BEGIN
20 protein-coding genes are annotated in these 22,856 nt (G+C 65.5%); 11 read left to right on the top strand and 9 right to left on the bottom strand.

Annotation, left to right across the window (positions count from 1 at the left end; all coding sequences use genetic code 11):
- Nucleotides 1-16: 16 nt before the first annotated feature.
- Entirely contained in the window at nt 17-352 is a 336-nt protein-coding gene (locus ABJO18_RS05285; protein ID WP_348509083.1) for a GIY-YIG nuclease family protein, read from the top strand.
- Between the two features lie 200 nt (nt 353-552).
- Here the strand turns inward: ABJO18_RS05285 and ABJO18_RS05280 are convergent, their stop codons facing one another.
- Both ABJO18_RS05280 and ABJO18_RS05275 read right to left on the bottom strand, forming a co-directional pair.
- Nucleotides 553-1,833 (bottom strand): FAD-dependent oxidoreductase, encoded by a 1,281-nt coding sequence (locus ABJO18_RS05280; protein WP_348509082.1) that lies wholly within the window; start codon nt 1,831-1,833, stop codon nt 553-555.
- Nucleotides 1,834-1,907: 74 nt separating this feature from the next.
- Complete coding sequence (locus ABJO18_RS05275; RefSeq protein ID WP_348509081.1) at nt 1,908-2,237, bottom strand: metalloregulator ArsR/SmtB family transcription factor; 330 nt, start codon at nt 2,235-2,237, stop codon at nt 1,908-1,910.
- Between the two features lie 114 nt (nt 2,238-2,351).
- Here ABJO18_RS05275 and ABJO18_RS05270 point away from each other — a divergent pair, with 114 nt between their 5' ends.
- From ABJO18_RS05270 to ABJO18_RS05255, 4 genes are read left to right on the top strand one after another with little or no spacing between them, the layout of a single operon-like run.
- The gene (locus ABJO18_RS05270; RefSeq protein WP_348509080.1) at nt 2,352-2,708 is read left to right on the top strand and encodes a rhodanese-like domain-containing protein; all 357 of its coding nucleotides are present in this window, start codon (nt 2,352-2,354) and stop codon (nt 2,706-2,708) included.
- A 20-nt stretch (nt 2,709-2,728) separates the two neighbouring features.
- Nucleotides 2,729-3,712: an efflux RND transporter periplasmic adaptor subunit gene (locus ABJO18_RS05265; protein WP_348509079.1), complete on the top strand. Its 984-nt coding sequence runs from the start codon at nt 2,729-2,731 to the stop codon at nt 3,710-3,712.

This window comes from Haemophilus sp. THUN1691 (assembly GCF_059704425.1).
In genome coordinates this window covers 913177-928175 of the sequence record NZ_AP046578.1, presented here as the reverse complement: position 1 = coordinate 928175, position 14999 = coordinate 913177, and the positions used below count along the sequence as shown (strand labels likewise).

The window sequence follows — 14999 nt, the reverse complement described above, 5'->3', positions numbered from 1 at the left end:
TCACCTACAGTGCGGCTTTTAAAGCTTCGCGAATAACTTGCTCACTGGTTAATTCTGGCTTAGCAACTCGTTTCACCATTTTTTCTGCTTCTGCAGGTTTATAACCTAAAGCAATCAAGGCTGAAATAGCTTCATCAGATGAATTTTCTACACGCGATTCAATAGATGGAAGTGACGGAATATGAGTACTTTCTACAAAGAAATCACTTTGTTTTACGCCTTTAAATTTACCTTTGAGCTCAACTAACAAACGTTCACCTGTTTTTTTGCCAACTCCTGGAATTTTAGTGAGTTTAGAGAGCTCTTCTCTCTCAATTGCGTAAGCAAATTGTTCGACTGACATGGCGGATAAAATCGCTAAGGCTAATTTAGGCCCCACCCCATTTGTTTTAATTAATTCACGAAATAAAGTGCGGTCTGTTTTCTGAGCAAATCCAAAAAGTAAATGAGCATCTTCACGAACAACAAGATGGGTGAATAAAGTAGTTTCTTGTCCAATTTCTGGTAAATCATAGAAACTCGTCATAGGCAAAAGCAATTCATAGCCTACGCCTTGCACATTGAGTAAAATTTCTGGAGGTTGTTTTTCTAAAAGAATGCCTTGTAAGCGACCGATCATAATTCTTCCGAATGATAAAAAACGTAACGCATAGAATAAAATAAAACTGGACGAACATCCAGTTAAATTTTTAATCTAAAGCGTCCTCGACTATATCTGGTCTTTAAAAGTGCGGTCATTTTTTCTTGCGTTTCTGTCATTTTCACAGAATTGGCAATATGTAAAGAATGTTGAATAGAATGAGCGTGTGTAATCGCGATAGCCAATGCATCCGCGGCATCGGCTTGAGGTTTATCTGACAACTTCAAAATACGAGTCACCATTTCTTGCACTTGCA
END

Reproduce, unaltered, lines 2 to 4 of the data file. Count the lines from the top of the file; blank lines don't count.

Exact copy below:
Annotation, left to right across the window (positions count from 1 at the left end; all coding sequences use genetic code 11):
- Nucleotides 1-16: 16 nt before the first annotated feature.
- Entirely contained in the window at nt 17-352 is a 336-nt protein-coding gene (locus ABJO18_RS05285; protein ID WP_348509083.1) for a GIY-YIG nuclease family protein, read from the top strand.